INTRODUCTION TO CHILE
(A cartoon history)
First published in 1976 and now – thanks to Unite the union - reprinted by Chile40YearsOn.
Free to Unite members – contact Unite Education at http://www.unitetheunion.org/growing-our-union/education/contact-us/ to collect your copy.
Foreword by Richard Gott, who as the Guardian correspondent witnessed events in Chile before and after September 11, 1973.
Visual propaganda in the form of political cartoons is an ancient art. High levels of illiteracy meant those who sought to lead truly popular (mass) movements saw cartoons as part of an effective strategy as the images would reach a large amount of people and ensure the greatest possible amount of understanding.
Although much less well used today, good political cartoons can still retain the ability to convey complex social problems and historical events to large numbers of people with very different educational backgrounds.
Introduction to Chile covers the period up till 1976. This was three years after General Pinochet ousted Chilean President Salvador Allende in a US-supported coup in which he was murdered.
In the aftermath Chile became the first testing ground for neoliberalism whereby Chilean students – titled the Chicago Boys for having received their education in the US – were enlisted to restructure the economy. Privatisation, deregulation and cuts to social spending followed. The rich got a lot richer and the rest got a lot poorer as inequality was intensified. If that sounds familiar, it is, as a watching Margaret Thatcher subsequently brought these policies to Britain in the 1980s and they remain in place today.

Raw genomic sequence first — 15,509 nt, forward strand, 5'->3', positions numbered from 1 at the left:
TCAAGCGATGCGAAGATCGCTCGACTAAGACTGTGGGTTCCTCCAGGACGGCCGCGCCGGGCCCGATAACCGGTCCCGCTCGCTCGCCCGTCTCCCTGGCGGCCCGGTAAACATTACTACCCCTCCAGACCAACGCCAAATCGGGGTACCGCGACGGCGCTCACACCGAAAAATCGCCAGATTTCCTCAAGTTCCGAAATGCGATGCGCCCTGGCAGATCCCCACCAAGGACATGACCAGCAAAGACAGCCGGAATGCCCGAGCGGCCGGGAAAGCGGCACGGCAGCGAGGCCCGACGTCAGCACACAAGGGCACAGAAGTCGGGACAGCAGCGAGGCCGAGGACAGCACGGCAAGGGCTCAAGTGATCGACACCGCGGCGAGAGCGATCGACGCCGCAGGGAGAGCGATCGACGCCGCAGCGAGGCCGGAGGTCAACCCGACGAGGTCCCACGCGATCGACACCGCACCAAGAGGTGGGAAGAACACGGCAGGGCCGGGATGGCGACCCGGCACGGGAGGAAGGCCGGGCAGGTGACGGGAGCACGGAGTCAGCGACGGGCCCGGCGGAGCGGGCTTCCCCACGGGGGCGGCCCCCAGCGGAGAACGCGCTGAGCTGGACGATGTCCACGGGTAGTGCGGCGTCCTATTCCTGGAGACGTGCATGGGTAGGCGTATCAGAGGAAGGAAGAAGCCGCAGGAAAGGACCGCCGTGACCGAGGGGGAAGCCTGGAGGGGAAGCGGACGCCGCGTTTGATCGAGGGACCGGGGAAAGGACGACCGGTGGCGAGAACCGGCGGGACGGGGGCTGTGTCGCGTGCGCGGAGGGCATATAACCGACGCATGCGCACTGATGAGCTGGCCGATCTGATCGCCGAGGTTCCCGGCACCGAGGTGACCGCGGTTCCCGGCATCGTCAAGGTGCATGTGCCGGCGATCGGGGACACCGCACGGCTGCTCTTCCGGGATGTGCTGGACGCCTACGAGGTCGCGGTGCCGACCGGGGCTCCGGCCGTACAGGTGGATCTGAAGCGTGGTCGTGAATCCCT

In a country dominated by large landowners and major foreign multi-nationals, Allende had become a symbol of hope for many during his brief time (1970-1973) in power in which he legally recognised the trade unions by bringing them into government and the management of nationalised industries. He provided half a litre of milk to every child per day, vital in reducing malnutrition. A large-scale public housing programme was instituted and public services were extended to the vast shantytowns. His government nationalised the copper industry, which continues to provide the bulk of Chile’s income.
Allende said that the world was plagued by poverty, injustice and exploitation and since governments across the world had failed to deal with these issues, they must be caused by capitalism. Allende and his generation proposed to move away from capitalism.
Forty years on, left governments are back in power across parts of Latin America. It is thus appropriate that this book of witty drawings and accompanying text by Chris Welch (a cartoonist since the mid 60s) is being reprinted. It means a modern audience seeking solutions to an exploitative, unequal, undemocratic world that is wracked by war and poverty and ruled by a tiny elite can examine ‘the Chilean Road to Socialism.’
Unite education is at http://www.unitetheunion.org/growing-our-union/education/contact-us/
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